• TCAstricyclic antidepressants
  • MAOIsmonoamine oxidase inhibitors.
  • Mechanism covered in chapter 9, however, look at
    the bulleted section on pg. 113!!

21
CNS Depressants
  • CNS depressants used to treat anxiety and
    restlessness.
  • Calms clients
  • Sedativesdepress the CNSable to sedate and
    relax
  • HypnoticsCNS depressant drugs prescribed to help
    patient sleep.
  • Tranquilizera drug that produces a calm or
    tranquil feeling.

22
CNS Depressants
  • CNS depressants used for anxiety and sleep
    disorders are categorized into 2 major classes
  • Benzodiazepines
  • barbiturates

23
CNS Depressants
  • The withdrawal syndrome for some CNS depressants
    can cause life-threatening neurologic reactions,
    including fever, psychosis, and seizures.
  • Other withdrawal symptoms include increased
    heart rate, lowered BP, loss of appetite, muscle
    cramps, impaired memory, concentration, and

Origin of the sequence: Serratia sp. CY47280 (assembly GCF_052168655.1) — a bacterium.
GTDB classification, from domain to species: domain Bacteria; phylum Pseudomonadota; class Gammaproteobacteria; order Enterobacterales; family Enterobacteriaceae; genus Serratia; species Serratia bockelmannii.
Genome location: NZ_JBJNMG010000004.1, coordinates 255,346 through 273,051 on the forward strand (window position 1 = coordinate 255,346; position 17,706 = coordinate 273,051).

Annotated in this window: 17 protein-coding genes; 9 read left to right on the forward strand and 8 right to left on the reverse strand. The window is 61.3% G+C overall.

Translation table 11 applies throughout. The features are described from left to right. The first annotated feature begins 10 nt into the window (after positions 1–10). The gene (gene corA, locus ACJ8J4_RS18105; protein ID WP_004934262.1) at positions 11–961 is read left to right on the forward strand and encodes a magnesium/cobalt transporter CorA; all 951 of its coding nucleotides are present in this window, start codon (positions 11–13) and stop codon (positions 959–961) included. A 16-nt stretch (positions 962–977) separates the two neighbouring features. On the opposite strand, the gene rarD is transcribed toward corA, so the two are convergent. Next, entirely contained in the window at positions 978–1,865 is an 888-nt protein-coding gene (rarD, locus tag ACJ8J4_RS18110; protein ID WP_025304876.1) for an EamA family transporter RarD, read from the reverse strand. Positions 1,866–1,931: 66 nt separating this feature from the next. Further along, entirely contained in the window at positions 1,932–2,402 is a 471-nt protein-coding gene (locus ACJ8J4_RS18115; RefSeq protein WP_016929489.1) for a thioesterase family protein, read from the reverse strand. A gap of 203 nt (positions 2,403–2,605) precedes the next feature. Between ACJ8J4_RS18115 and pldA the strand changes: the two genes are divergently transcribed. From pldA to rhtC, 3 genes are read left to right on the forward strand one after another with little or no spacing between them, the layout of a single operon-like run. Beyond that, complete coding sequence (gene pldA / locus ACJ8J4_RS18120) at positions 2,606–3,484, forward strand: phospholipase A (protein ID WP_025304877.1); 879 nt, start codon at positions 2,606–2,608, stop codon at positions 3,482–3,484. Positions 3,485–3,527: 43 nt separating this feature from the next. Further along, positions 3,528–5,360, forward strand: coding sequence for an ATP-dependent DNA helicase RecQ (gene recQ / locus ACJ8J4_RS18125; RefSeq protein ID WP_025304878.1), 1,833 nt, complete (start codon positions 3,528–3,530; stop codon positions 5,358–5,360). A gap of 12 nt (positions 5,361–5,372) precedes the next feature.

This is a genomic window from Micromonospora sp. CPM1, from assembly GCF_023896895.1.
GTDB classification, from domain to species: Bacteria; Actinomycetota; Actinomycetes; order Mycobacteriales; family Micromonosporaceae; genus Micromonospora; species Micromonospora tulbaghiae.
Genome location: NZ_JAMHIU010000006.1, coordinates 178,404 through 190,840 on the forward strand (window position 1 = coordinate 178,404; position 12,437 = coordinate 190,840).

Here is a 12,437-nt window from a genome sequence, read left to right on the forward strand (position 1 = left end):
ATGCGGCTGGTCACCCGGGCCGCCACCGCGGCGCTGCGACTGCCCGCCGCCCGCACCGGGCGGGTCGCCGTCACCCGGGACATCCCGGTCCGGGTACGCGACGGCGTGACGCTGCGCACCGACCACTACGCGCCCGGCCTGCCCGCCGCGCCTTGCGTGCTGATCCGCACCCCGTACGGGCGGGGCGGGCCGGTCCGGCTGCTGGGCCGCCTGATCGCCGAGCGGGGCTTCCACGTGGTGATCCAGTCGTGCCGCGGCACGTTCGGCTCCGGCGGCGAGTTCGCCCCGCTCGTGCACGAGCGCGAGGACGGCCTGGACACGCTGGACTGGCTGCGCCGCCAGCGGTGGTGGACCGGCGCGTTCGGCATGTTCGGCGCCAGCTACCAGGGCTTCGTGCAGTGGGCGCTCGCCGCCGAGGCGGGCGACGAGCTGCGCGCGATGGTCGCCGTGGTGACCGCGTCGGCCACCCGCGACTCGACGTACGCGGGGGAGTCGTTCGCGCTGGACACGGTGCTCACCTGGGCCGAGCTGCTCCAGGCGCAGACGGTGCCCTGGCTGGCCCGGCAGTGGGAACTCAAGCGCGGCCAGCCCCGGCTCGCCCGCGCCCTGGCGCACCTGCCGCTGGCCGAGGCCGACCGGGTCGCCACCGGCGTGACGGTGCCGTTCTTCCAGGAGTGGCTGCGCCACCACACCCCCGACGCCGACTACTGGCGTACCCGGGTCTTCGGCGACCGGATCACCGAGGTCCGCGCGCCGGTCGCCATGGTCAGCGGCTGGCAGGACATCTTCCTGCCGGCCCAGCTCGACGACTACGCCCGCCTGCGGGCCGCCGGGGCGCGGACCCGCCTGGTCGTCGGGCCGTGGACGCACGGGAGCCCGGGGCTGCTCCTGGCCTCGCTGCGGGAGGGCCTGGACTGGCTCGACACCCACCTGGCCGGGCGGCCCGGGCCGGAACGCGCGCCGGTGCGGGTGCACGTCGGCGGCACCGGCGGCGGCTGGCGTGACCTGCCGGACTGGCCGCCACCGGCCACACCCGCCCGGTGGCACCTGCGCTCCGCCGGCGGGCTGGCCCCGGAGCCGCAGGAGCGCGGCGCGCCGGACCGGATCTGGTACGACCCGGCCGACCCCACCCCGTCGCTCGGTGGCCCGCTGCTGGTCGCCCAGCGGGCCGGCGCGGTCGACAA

orientation abnormal sounds in the ears and
    blurred vision insomnia, agitation, anxiety, and
    panic.
  • Noticeable withdrawal symptoms typically last 2
    to 4 weeks. Subtle ones can last months

24
Benzodiazepines
  • Benzodiazepinestreat panic disorder, generalized
    anxiety, phobias, and insomnia.
  • Chlordiazepoxide (Librium) and diazepam
    (Valium)introduced in 1960s
  • Schedule IV drugs
  • Prescribed for seizure activity, alcohol
    withdrawal symptoms, muscle relaxation, induction
    agent in general anesthesia
  • DPlorazepam (Ativan) pg. 117.

25
Benzodiazepines forSleep Disorders
  • Benzodiazepines are drugs of choice for
    short-term insomnia caused by anxiety.
  • Increase total sleep time

26
Barbiturates
  • Barbiturates are drugs derived from barbituric
    acid
  • They act as CNS depressants and are used for
    their sedative, hypnotic, and anti-seizure effects

27
Barbiturates
  • Barbiturates are used for the short-term therapy
    of severe insomnia.
  • Should be short-term because of the risk of
    psychological and physical dependence.

28
Barbiturates
  • The withdrawal syndrome from barbituates is
    extremely severe and can be fatal.
  • Overdose results in profound respiratory
    depression, hypotension, and shock.
  • People have used to commit suicide, and death due
    to overdose is not uncommon.